The year was 1901. Australia had been recently federated and the rivalry between Sydney and Melbourne was significant enough that neither city was chosen as the nation’s capital. That honour was bestowed on the not yet created Canberra some 26 years later, but that’s a discussion for another day.
More than 100 years later, the rivalry continues. As a proud Sydneysider It pains me to report that for the past five years Melbourne has been voted the world’s most liveable city! Sure it has renowned infrastructure, hosts globally significant sporting events and is considered the cultural heart of Australia. Still, the designation left me feeling like the Grand Final runner up, something I know all too well as a supporter of the tricolours.
Back to the market review. Most who have attended an Australian Property Update or another Blue Wealth event will be aware that when it comes to Melbourne, market segmentation is the name of the game. Blue Wealth has identified sub regions within the city that exhibit ‘opportunity’ and ‘value’ in a macro market on the precipice of ‘danger’. The dominant force behind Melbourne’s strong recent performance, however, has been growth in detached dwellings. Apartment growth in Melbourne has a tendency to lag behind housing growth and what we’re seeing now is the apartment market playing ‘catch up’ to the housing market. The figure below shows the year on year price growth for the median Melbourne apartment. As can be seen, the market is yet to approach its previous cycle peaks (even if we disregard the monetary policy induced volatility between 2009 and 2011), suggesting a strong value proposition remains in certain regions at least. In November 2007, year on year growth peaked at 16 per cent. Growth in the current cycle is yet to breach 7.5 per cent!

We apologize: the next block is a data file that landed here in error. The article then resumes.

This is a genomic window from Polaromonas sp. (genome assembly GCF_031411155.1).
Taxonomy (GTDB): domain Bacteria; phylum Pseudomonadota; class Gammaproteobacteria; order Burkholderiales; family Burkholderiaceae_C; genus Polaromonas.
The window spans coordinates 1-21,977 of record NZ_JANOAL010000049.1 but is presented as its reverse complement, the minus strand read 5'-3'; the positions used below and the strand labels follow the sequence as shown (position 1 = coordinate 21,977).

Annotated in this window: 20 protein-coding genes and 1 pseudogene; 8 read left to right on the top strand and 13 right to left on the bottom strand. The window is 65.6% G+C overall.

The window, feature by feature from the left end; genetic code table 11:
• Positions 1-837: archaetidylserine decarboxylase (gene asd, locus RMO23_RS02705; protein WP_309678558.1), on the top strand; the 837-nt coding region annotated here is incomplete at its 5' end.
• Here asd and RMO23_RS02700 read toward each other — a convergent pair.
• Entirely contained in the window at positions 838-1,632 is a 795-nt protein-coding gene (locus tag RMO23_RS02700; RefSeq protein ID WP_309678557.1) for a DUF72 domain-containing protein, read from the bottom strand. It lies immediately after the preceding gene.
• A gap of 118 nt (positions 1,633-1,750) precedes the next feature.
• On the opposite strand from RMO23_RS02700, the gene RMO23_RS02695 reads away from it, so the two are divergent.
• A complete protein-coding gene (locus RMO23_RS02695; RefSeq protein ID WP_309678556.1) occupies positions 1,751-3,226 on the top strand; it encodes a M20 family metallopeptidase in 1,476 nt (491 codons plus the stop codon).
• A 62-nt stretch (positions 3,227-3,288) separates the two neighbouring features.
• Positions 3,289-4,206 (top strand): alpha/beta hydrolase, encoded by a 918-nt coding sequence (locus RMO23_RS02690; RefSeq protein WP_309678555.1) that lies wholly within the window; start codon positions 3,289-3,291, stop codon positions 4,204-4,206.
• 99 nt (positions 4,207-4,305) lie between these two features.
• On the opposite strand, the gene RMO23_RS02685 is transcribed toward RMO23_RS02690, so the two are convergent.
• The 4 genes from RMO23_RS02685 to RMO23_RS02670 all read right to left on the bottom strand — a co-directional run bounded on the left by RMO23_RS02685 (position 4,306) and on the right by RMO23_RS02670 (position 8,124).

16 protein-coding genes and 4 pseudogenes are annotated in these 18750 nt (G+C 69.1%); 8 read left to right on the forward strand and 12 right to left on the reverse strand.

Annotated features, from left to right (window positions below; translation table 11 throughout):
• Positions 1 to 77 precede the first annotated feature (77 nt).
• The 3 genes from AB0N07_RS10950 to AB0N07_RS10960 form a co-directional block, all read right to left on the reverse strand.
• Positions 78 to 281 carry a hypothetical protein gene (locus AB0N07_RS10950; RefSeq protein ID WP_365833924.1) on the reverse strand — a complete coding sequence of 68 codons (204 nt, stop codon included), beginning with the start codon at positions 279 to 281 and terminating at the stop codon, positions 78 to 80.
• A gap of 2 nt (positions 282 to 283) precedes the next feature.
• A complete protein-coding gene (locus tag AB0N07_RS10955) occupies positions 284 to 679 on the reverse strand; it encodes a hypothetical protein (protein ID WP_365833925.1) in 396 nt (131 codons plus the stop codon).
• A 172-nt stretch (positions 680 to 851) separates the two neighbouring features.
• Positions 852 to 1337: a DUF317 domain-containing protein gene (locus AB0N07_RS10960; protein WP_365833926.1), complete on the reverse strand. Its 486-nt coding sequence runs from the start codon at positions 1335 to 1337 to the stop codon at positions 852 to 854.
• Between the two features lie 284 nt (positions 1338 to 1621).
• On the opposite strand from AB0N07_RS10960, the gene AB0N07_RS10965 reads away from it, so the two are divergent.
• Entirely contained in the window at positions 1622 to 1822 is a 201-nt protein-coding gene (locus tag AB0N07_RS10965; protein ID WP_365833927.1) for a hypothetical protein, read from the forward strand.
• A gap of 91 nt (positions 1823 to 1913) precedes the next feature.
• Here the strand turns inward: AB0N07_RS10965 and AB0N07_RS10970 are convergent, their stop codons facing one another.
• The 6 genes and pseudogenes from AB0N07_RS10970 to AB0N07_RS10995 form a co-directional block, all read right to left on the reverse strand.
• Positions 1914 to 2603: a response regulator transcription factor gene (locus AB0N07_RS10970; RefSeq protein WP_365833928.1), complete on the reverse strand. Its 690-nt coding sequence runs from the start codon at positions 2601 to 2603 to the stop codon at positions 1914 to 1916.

Dwelling quality, too, varies wildly. In a market where a 40 square metre one bedroom and 60 square metre two bedroom apartment is now common, and in some suburbs the norm, isolating the project or apartment with appeal outside the investor space becomes increasingly difficult. Thus, the ‘needle in the haystack’ analogy was born.
Gentrification and the diversification of micro economies is now a clear trend in Melbourne. City proximate suburbs once dominated by manufacturing and light industrial economies are in the process of evolving to multi faceted knowledge based economies, at the same time promoting long term stability. With the rise of Generation Y, developments in central locations with close proximity to public transport, work and retail amenities will be in higher demand. Consequently, this demand will see the number of infill apartment developments grow in Melbourne throughout 2015.